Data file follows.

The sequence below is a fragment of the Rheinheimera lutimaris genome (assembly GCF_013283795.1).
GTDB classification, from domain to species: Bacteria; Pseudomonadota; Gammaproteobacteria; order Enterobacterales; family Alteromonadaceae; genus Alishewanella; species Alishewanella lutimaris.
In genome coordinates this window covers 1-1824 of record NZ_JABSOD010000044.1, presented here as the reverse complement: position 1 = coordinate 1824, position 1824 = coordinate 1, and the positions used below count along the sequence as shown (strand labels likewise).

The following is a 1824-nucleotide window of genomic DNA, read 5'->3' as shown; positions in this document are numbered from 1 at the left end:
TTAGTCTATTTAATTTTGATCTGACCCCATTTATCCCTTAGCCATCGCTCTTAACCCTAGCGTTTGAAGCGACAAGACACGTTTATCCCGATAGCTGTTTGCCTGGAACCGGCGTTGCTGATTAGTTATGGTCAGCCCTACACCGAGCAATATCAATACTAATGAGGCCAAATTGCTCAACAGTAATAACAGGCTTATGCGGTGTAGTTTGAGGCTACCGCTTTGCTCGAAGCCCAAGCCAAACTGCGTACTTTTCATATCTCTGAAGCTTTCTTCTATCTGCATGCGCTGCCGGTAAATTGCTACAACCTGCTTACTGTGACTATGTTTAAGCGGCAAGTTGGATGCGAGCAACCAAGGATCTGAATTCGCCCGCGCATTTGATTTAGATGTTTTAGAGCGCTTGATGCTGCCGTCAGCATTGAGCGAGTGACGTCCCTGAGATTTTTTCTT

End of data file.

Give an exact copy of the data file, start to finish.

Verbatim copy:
The sequence below is a fragment of the Rheinheimera lutimaris genome (assembly GCF_013283795.1).
GTDB classification, from domain to species: Bacteria; Pseudomonadota; Gammaproteobacteria; order Enterobacterales; family Alteromonadaceae; genus Alishewanella; species Alishewanella lutimaris.
In genome coordinates this window covers 1-1824 of record NZ_JABSOD010000044.1, presented here as the reverse complement: position 1 = coordinate 1824, position 1824 = coordinate 1, and the positions used below count along the sequence as shown (strand labels likewise).

The following is a 1824-nucleotide window of genomic DNA, read 5'->3' as shown; positions in this document are numbered from 1 at the left end:
TTAGTCTATTTAATTTTGATCTGACCCCATTTATCCCTTAGCCATCGCTCTTAACCCTAGCGTTTGAAGCGACAAGACACGTTTATCCCGATAGCTGTTTGCCTGGAACCGGCGTTGCTGATTAGTTATGGTCAGCCCTACACCGAGCAATATCAATACTAATGAGGCCAAATTGCTCAACAGTAATAACAGGCTTATGCGGTGTAGTTTGAGGCTACCGCTTTGCTCGAAGCCCAAGCCAAACTGCGTACTTTTCATATCTCTGAAGCTTTCTTCTATCTGCATGCGCTGCCGGTAAATTGCTACAACCTGCTTACTGTGACTATGTTTAAGCGGCAAGTTGGATGCGAGCAACCAAGGATCTGAATTCGCCCGCGCATTTGATTTAGATGTTTTAGAGCGCTTGATGCTGCCGTCAGCATTGAGCGAGTGACGTCCCTGAGATTTTTTCTT